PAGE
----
Wellbeing And Development In Peru: Local and Universal Views Confronted by J. CopestakeWellbeing And Development In Peru: Local and Universal Views Confronted by J. Copestake

Wellbeing And Development In Peru: Local and Universal Views Confronted

byJ. CopestakeEditorJAMES

Hardcover | January 13, 2009

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This book presents findings of systematic research into the contested meanings of development and wellbeing from a country, Peru, which has recently experienced both rapid economic growth and deep social conflict.
JAMES COPESTAKE is Lecturer in Economics and International Development at the University of Bath, UK.
Title:Wellbeing And Development In Peru: Local and Universal Views ConfrontedFormat:HardcoverDimensions:269 pages, 9.02 × 5.98 × 0.82 inPublished:January 13, 2009Publisher:Palgrave MacmillanLanguage:English

The following ISBNs are associated with this title:

ISBN - 10:0230608698

ISBN - 13:9780230608696

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Table of Contents

Introduction; J.Copestake Resources, Conflict, and Social Identity in Context; J.L.Alvarez , M.Arrollo , L .Carhuallanqui , J.Copestake , M.Jaurapoma , T.Lavers , M.Obispo , E.Paúcar , P.Reyna & J.Yamamoto Subjective Wellbeing: An Alternative Approach; J.Yamamoto & A .R.Feijoo Economic Welfare, Poverty, and Subjective Wellbeing; J.Copestake , M.Guillen-Royo , W-J.Chou , T.Hinks & J.Velazco Wellbeing and Migration; R.Lockley , with T.Altamirano & J.Copestake Wellbeing and Institutions; J.L.Alvarez Reproducing Unequal Security: Peru as a Wellbeing Regime; J.Copestake & G.Wood Conclusions and Implications for Development Policy and Practice; J.Copestake Implication for Wellbeing Research and Theory; J.Yamamoto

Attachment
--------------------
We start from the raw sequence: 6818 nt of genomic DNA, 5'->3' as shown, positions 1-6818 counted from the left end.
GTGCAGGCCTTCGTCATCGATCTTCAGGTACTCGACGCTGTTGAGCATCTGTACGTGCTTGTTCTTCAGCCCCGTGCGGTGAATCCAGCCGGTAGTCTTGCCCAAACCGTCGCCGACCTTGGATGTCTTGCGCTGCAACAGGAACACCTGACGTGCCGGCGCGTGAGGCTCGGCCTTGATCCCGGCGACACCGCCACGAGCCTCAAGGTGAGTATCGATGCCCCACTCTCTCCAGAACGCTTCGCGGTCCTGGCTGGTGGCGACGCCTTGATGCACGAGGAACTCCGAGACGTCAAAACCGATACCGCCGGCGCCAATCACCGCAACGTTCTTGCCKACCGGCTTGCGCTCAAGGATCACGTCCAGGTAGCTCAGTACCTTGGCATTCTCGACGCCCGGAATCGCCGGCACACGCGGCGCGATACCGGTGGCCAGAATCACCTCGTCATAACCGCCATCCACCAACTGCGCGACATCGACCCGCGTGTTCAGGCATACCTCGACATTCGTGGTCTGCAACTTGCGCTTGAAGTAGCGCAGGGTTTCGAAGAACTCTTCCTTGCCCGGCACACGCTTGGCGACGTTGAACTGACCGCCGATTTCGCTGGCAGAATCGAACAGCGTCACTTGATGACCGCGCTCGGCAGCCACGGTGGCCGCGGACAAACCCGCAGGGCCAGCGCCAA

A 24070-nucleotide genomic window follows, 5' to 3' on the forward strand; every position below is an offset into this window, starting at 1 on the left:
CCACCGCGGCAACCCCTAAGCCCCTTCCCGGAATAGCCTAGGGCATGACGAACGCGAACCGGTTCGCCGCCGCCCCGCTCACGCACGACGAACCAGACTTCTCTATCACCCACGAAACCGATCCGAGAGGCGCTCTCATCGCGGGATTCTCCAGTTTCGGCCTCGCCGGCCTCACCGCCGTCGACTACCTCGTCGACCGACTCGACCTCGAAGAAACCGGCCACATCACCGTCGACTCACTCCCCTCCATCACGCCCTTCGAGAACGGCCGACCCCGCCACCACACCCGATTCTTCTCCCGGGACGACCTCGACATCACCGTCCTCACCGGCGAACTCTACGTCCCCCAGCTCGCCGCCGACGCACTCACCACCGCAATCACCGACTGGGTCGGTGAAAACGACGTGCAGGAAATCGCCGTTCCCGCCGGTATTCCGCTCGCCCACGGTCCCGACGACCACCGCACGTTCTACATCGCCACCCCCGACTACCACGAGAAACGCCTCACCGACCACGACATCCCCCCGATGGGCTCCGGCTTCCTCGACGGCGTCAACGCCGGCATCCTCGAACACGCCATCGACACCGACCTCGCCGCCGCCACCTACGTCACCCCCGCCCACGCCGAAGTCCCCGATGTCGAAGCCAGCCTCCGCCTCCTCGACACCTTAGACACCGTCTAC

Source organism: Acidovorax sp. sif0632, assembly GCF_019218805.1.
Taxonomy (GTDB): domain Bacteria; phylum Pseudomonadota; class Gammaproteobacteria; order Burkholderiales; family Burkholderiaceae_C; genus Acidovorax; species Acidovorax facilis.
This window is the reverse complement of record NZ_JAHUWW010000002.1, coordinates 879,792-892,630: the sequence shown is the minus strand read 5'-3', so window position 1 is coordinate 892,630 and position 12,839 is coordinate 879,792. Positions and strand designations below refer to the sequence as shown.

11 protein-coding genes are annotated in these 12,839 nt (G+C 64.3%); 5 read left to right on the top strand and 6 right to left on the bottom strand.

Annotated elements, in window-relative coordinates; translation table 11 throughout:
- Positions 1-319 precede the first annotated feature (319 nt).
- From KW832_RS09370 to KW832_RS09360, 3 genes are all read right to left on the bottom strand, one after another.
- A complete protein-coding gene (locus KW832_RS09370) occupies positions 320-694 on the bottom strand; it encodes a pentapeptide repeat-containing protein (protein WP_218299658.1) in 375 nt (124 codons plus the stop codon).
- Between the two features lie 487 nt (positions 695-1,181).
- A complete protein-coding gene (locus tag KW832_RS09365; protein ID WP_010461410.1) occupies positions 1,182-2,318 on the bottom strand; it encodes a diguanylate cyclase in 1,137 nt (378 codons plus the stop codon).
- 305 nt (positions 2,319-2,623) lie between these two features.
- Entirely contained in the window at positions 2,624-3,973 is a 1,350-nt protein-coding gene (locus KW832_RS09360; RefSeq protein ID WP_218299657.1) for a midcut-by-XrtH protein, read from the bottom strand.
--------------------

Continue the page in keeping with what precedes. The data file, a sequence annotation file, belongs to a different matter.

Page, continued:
Editorial Reviews

“This is a very welcome addition to the development literature on Peru both because of the richness of its data and its innovative and methodologically rigorous use of the idea of wellbeing to extract generally applicable insights. An ethnographic approach  and a long period in the field in seven poor Peruvian communities, chosen to represent a rural-urban continuum, result in compelling data on how people perceive their situation, on their goals and their experiences of migration and community institutions. The contributors successfully illuminate the differences in the patterns of wellbeing, showing why these differences do not necessarily correspond to objective differences in poverty, education, or employment. The volume concludes with the general implications of their findings for Peru, for international development policy and practice and, finally, for advancing well-being research and theory.”--Bryan R. Roberts, Professor of Sociology, University of Texas at Austin; Director of Teresa Lozano Long Institute for Latin American Studies